The tourism industry was one of the first to be affected by the coronavirus pandemic as international and local flights were first to be canceled and then travel restrictions followed closely. The large numbers of cancelations and restrictions brought both national and international tourism to a near-total halt, with many economies suffering the brunt.
In 2017, Eurostat estimated that there were 2.3 million enterprises in the EU tourism industry with economic activities providing services to both tourists and non-tourists. The number of persons employed by the sector was estimated at 11.7 million, making up 9% of non-financial business employments and 22% of employment in the services sector.
In 2017, 56% of the tourism enterprises in the European Union were located in 4 major states: Spain (308,000), Italy (383, 600), Germany (263,400) and France (326, 700). The other 46% was made up of industries from other states including Poland (109,100), Greece (147,800) and Portugal (120,200).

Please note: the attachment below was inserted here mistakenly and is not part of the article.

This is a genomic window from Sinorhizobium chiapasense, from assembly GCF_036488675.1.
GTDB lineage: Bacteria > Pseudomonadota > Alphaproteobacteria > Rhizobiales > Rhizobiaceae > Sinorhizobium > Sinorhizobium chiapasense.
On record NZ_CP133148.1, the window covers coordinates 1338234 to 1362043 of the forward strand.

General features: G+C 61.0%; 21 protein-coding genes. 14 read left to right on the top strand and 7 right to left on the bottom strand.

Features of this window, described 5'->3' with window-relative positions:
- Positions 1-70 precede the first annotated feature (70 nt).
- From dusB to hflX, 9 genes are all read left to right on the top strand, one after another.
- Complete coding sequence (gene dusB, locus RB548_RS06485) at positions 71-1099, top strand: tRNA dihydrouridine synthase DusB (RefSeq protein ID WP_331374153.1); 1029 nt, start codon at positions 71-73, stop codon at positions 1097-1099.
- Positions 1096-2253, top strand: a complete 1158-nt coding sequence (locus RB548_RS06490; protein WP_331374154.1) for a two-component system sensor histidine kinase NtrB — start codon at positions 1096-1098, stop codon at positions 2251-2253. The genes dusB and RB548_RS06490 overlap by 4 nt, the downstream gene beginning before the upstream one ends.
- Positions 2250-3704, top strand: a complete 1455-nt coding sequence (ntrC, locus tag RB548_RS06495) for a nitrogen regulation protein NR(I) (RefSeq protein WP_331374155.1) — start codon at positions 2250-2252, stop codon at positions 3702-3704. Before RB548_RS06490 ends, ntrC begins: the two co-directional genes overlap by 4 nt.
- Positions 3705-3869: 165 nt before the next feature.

In Greece, the tourism industry represented 26% of business economy employments in 2017 with the exclusion of the financial sector.
In Cyprus as well, the tourism industry accounted for 20% of employment. Ireland recorded 14%, Austria made up 13%, Croatia recorded 13% and Italy made up 11%. For Poland, only 4% of people employed in the non-financial business economy were from the tourism industry.
With 1.5 million people in Spain employed in tourism companies, 2.5 million in Germany and 1.6 million in Italy, all three member states made up 48% of the people employed in the EU’s tourism industry in 2017
A cumulative report for 2017 shows that all tourism businesses accounted for 5.8% of value added at factor cost of the non-financial business economy while also making up 3.7% of the turnover of the non-financial economy.
From the most recent data, the tourism industry experiences strong seasonality when compared to other industries. Every year, the sector experiences peaks in turnovers in the third quarter; from July to September. This trend continued upward till the last quarter of 2019.
It is important to note that employment data for the tourism industry in a number of EU Member States including France are not available, hence, not included in this analysis.
With the available data considered, it can be conclusively deduced that tourism companies are major pillars of many countries’ labor markets and economies. The coming months will show how many people lose their jobs in the sector.